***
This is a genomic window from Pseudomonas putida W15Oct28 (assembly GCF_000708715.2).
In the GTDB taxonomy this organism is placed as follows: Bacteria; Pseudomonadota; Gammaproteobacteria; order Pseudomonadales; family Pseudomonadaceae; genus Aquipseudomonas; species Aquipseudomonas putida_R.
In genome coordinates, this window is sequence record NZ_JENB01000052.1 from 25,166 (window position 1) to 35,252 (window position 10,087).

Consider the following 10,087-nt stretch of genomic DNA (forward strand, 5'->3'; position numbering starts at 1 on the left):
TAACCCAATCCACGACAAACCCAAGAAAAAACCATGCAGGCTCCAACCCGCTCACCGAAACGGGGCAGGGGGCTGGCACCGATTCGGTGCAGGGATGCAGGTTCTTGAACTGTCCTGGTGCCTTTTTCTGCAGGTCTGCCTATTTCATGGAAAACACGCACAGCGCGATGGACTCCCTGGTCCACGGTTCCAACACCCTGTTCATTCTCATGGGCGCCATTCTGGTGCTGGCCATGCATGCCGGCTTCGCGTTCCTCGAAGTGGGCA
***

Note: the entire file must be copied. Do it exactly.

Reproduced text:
This is a genomic window from Pseudomonas putida W15Oct28 (assembly GCF_000708715.2).
In the GTDB taxonomy this organism is placed as follows: Bacteria; Pseudomonadota; Gammaproteobacteria; order Pseudomonadales; family Pseudomonadaceae; genus Aquipseudomonas; species Aquipseudomonas putida_R.
In genome coordinates, this window is sequence record NZ_JENB01000052.1 from 25,166 (window position 1) to 35,252 (window position 10,087).

Consider the following 10,087-nt stretch of genomic DNA (forward strand, 5'->3'; position numbering starts at 1 on the left):
TAACCCAATCCACGACAAACCCAAGAAAAAACCATGCAGGCTCCAACCCGCTCACCGAAACGGGGCAGGGGGCTGGCACCGATTCGGTGCAGGGATGCAGGTTCTTGAACTGTCCTGGTGCCTTTTTCTGCAGGTCTGCCTATTTCATGGAAAACACGCACAGCGCGATGGACTCCCTGGTCCACGGTTCCAACACCCTGTTCATTCTCATGGGCGCCATTCTGGTGCTGGCCATGCATGCCGGCTTCGCGTTCCTCGAAGTGGGCA